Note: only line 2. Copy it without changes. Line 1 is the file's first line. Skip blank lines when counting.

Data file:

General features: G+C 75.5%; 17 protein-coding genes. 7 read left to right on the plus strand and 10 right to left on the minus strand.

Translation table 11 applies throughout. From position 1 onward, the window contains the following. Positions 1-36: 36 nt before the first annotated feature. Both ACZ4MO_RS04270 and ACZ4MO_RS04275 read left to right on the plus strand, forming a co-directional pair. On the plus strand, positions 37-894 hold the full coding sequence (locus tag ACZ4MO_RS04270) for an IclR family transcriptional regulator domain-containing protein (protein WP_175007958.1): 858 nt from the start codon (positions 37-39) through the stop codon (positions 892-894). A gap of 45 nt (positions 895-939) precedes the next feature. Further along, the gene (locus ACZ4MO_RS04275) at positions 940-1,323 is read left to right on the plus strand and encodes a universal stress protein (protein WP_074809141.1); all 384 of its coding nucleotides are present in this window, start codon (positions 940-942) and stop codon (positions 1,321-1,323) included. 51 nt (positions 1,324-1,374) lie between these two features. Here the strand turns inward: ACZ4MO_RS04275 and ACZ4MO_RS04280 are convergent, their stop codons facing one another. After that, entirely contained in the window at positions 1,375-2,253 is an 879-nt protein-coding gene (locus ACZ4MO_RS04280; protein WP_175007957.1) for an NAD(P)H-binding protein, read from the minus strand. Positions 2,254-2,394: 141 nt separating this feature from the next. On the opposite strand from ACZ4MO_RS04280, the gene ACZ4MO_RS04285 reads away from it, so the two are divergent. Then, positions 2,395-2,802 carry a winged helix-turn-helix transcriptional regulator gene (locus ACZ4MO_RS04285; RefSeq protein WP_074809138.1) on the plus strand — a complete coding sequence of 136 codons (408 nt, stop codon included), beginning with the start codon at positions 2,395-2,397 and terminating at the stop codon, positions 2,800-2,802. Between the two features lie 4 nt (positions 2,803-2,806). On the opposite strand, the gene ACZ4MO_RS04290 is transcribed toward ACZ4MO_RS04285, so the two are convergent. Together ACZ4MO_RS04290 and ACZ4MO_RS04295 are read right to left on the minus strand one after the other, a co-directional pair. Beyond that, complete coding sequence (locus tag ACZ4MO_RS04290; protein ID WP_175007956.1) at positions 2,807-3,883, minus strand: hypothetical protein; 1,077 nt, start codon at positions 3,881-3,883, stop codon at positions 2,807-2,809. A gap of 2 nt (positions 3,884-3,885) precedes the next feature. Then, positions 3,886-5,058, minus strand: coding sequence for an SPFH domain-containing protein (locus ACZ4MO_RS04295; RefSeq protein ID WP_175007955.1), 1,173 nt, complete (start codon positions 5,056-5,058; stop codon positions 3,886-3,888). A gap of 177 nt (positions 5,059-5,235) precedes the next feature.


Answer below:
Translation table 11 applies throughout. From position 1 onward, the window contains the following. Positions 1-36: 36 nt before the first annotated feature. Both ACZ4MO_RS04270 and ACZ4MO_RS04275 read left to right on the plus strand, forming a co-directional pair. On the plus strand, positions 37-894 hold the full coding sequence (locus tag ACZ4MO_RS04270) for an IclR family transcriptional regulator domain-containing protein (protein WP_175007958.1): 858 nt from the start codon (positions 37-39) through the stop codon (positions 892-894). A gap of 45 nt (positions 895-939) precedes the next feature. Further along, the gene (locus ACZ4MO_RS04275) at positions 940-1,323 is read left to right on the plus strand and encodes a universal stress protein (protein WP_074809141.1); all 384 of its coding nucleotides are present in this window, start codon (positions 940-942) and stop codon (positions 1,321-1,323) included. 51 nt (positions 1,324-1,374) lie between these two features. Here the strand turns inward: ACZ4MO_RS04275 and ACZ4MO_RS04280 are convergent, their stop codons facing one another. After that, entirely contained in the window at positions 1,375-2,253 is an 879-nt protein-coding gene (locus ACZ4MO_RS04280; protein WP_175007957.1) for an NAD(P)H-binding protein, read from the minus strand. Positions 2,254-2,394: 141 nt separating this feature from the next. On the opposite strand from ACZ4MO_RS04280, the gene ACZ4MO_RS04285 reads away from it, so the two are divergent. Then, positions 2,395-2,802 carry a winged helix-turn-helix transcriptional regulator gene (locus ACZ4MO_RS04285; RefSeq protein WP_074809138.1) on the plus strand — a complete coding sequence of 136 codons (408 nt, stop codon included), beginning with the start codon at positions 2,395-2,397 and terminating at the stop codon, positions 2,800-2,802. Between the two features lie 4 nt (positions 2,803-2,806). On the opposite strand, the gene ACZ4MO_RS04290 is transcribed toward ACZ4MO_RS04285, so the two are convergent. Together ACZ4MO_RS04290 and ACZ4MO_RS04295 are read right to left on the minus strand one after the other, a co-directional pair. Beyond that, complete coding sequence (locus tag ACZ4MO_RS04290; protein ID WP_175007956.1) at positions 2,807-3,883, minus strand: hypothetical protein; 1,077 nt, start codon at positions 3,881-3,883, stop codon at positions 2,807-2,809. A gap of 2 nt (positions 3,884-3,885) precedes the next feature. Then, positions 3,886-5,058, minus strand: coding sequence for an SPFH domain-containing protein (locus ACZ4MO_RS04295; RefSeq protein ID WP_175007955.1), 1,173 nt, complete (start codon positions 5,056-5,058; stop codon positions 3,886-3,888). A gap of 177 nt (positions 5,059-5,235) precedes the next feature.